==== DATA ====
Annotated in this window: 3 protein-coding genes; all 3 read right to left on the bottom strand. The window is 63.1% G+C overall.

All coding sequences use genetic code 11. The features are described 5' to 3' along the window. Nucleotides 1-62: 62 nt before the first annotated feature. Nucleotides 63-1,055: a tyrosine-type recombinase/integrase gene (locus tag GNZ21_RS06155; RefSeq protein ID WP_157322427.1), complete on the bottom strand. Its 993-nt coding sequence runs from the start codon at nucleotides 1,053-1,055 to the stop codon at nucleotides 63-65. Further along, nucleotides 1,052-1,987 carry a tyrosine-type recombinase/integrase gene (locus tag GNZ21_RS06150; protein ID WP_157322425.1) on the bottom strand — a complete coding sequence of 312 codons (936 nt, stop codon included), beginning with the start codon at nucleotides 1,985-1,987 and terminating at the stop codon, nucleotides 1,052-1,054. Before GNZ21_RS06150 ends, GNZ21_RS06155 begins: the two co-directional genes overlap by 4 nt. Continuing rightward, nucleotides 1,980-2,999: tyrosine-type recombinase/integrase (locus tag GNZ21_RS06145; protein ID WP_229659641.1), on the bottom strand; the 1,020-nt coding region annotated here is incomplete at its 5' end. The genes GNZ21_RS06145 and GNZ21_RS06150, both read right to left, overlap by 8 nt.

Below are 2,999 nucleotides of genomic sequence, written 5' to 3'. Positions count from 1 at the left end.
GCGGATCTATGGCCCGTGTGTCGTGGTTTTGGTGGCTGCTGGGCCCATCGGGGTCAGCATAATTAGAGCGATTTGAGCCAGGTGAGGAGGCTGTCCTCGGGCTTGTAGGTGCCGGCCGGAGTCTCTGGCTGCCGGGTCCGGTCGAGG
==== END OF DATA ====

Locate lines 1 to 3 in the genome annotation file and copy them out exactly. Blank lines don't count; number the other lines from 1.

Annotated in this window: 3 protein-coding genes; all 3 read right to left on the bottom strand. The window is 63.1% G+C overall.

All coding sequences use genetic code 11. The features are described 5' to 3' along the window. Nucleotides 1-62: 62 nt before the first annotated feature. Nucleotides 63-1,055: a tyrosine-type recombinase/integrase gene (locus tag GNZ21_RS06155; RefSeq protein ID WP_157322427.1), complete on the bottom strand. Its 993-nt coding sequence runs from the start codon at nucleotides 1,053-1,055 to the stop codon at nucleotides 63-65. Further along, nucleotides 1,052-1,987 carry a tyrosine-type recombinase/integrase gene (locus tag GNZ21_RS06150; protein ID WP_157322425.1) on the bottom strand — a complete coding sequence of 312 codons (936 nt, stop codon included), beginning with the start codon at nucleotides 1,985-1,987 and terminating at the stop codon, nucleotides 1,052-1,054. Before GNZ21_RS06150 ends, GNZ21_RS06155 begins: the two co-directional genes overlap by 4 nt. Continuing rightward, nucleotides 1,980-2,999: tyrosine-type recombinase/integrase (locus tag GNZ21_RS06145; protein ID WP_229659641.1), on the bottom strand; the 1,020-nt coding region annotated here is incomplete at its 5' end. The genes GNZ21_RS06145 and GNZ21_RS06150, both read right to left, overlap by 8 nt.

Below are 2,999 nucleotides of genomic sequence, written 5' to 3'. Positions count from 1 at the left end.